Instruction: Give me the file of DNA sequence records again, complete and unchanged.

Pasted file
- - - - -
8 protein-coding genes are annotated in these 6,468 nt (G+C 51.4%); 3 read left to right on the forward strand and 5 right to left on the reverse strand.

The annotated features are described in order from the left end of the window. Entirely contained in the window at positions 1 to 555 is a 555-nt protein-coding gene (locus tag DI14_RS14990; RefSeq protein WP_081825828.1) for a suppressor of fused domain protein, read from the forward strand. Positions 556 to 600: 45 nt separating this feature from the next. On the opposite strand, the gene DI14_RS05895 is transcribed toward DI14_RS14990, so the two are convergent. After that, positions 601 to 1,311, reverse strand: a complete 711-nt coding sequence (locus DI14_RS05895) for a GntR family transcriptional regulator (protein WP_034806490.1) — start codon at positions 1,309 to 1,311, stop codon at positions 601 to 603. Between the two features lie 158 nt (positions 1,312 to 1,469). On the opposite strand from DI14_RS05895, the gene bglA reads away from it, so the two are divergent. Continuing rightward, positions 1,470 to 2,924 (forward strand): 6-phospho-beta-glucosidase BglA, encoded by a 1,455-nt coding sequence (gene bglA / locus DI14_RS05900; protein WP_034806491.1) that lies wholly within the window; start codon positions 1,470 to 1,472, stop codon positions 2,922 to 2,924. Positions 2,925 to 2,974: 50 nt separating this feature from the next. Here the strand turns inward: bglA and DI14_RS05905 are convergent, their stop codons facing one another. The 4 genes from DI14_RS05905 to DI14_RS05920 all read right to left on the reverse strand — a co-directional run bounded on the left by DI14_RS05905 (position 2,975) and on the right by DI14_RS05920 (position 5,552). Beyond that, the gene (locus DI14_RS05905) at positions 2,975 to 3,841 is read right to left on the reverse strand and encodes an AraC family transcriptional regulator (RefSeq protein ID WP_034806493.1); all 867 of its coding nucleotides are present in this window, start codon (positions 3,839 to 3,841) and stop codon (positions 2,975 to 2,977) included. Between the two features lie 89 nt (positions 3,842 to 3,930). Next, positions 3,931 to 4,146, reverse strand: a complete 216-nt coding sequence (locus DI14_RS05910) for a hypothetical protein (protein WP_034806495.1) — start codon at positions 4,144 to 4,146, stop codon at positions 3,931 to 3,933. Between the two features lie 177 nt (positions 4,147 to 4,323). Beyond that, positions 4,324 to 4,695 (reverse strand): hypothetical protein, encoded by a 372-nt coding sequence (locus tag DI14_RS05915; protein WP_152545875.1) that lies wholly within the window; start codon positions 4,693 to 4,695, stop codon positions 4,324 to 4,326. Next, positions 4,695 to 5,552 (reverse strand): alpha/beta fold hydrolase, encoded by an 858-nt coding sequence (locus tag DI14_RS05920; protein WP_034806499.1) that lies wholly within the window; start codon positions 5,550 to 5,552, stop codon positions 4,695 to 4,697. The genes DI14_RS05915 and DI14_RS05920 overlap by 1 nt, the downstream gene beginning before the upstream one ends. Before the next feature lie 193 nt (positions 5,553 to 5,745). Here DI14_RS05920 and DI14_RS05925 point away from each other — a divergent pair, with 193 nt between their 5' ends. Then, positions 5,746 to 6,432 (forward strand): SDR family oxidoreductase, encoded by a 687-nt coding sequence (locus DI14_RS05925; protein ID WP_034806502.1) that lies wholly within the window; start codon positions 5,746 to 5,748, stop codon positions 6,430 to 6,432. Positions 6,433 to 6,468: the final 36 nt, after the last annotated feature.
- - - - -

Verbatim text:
8 protein-coding genes are annotated in these 6,468 nt (G+C 51.4%); 3 read left to right on the forward strand and 5 right to left on the reverse strand.

The annotated features are described in order from the left end of the window. Entirely contained in the window at positions 1 to 555 is a 555-nt protein-coding gene (locus tag DI14_RS14990; RefSeq protein WP_081825828.1) for a suppressor of fused domain protein, read from the forward strand. Positions 556 to 600: 45 nt separating this feature from the next. On the opposite strand, the gene DI14_RS05895 is transcribed toward DI14_RS14990, so the two are convergent. After that, positions 601 to 1,311, reverse strand: a complete 711-nt coding sequence (locus DI14_RS05895) for a GntR family transcriptional regulator (protein WP_034806490.1) — start codon at positions 1,309 to 1,311, stop codon at positions 601 to 603. Between the two features lie 158 nt (positions 1,312 to 1,469). On the opposite strand from DI14_RS05895, the gene bglA reads away from it, so the two are divergent. Continuing rightward, positions 1,470 to 2,924 (forward strand): 6-phospho-beta-glucosidase BglA, encoded by a 1,455-nt coding sequence (gene bglA / locus DI14_RS05900; protein WP_034806491.1) that lies wholly within the window; start codon positions 1,470 to 1,472, stop codon positions 2,922 to 2,924. Positions 2,925 to 2,974: 50 nt separating this feature from the next. Here the strand turns inward: bglA and DI14_RS05905 are convergent, their stop codons facing one another. The 4 genes from DI14_RS05905 to DI14_RS05920 all read right to left on the reverse strand — a co-directional run bounded on the left by DI14_RS05905 (position 2,975) and on the right by DI14_RS05920 (position 5,552). Beyond that, the gene (locus DI14_RS05905) at positions 2,975 to 3,841 is read right to left on the reverse strand and encodes an AraC family transcriptional regulator (RefSeq protein ID WP_034806493.1); all 867 of its coding nucleotides are present in this window, start codon (positions 3,839 to 3,841) and stop codon (positions 2,975 to 2,977) included. Between the two features lie 89 nt (positions 3,842 to 3,930). Next, positions 3,931 to 4,146, reverse strand: a complete 216-nt coding sequence (locus DI14_RS05910) for a hypothetical protein (protein WP_034806495.1) — start codon at positions 4,144 to 4,146, stop codon at positions 3,931 to 3,933. Between the two features lie 177 nt (positions 4,147 to 4,323). Beyond that, positions 4,324 to 4,695 (reverse strand): hypothetical protein, encoded by a 372-nt coding sequence (locus tag DI14_RS05915; protein WP_152545875.1) that lies wholly within the window; start codon positions 4,693 to 4,695, stop codon positions 4,324 to 4,326. Next, positions 4,695 to 5,552 (reverse strand): alpha/beta fold hydrolase, encoded by an 858-nt coding sequence (locus tag DI14_RS05920; protein WP_034806499.1) that lies wholly within the window; start codon positions 5,550 to 5,552, stop codon positions 4,695 to 4,697. The genes DI14_RS05915 and DI14_RS05920 overlap by 1 nt, the downstream gene beginning before the upstream one ends. Before the next feature lie 193 nt (positions 5,553 to 5,745). Here DI14_RS05920 and DI14_RS05925 point away from each other — a divergent pair, with 193 nt between their 5' ends. Then, positions 5,746 to 6,432 (forward strand): SDR family oxidoreductase, encoded by a 687-nt coding sequence (locus DI14_RS05925; protein ID WP_034806502.1) that lies wholly within the window; start codon positions 5,746 to 5,748, stop codon positions 6,430 to 6,432. Positions 6,433 to 6,468: the final 36 nt, after the last annotated feature.